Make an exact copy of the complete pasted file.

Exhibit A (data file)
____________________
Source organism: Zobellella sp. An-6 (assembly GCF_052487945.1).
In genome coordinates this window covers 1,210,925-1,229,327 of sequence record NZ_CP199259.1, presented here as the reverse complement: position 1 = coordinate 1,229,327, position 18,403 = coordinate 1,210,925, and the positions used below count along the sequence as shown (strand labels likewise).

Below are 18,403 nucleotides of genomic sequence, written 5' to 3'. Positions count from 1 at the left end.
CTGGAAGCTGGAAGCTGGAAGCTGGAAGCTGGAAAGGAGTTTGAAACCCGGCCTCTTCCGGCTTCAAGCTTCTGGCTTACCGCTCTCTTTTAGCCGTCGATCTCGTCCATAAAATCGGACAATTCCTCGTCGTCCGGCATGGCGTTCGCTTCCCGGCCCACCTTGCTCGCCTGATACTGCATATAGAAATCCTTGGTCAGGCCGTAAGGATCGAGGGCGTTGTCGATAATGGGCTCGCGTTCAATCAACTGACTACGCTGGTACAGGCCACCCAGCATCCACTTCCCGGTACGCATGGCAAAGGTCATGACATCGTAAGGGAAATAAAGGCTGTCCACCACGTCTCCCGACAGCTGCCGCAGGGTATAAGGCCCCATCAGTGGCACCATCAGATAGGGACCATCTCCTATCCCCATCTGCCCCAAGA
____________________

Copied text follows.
Source organism: Zobellella sp. An-6 (assembly GCF_052487945.1).
In genome coordinates this window covers 1,210,925-1,229,327 of sequence record NZ_CP199259.1, presented here as the reverse complement: position 1 = coordinate 1,229,327, position 18,403 = coordinate 1,210,925, and the positions used below count along the sequence as shown (strand labels likewise).

Below are 18,403 nucleotides of genomic sequence, written 5' to 3'. Positions count from 1 at the left end.
CTGGAAGCTGGAAGCTGGAAGCTGGAAGCTGGAAAGGAGTTTGAAACCCGGCCTCTTCCGGCTTCAAGCTTCTGGCTTACCGCTCTCTTTTAGCCGTCGATCTCGTCCATAAAATCGGACAATTCCTCGTCGTCCGGCATGGCGTTCGCTTCCCGGCCCACCTTGCTCGCCTGATACTGCATATAGAAATCCTTGGTCAGGCCGTAAGGATCGAGGGCGTTGTCGATAATGGGCTCGCGTTCAATCAACTGACTACGCTGGTACAGGCCACCCAGCATCCACTTCCCGGTACGCATGGCAAAGGTCATGACATCGTAAGGGAAATAAAGGCTGTCCACCACGTCTCCCGACAGCTGCCGCAGGGTATAAGGCCCCATCAGTGGCACCATCAGATAGGGACCATCTCCTATCCCCATCTGCCCCAAGA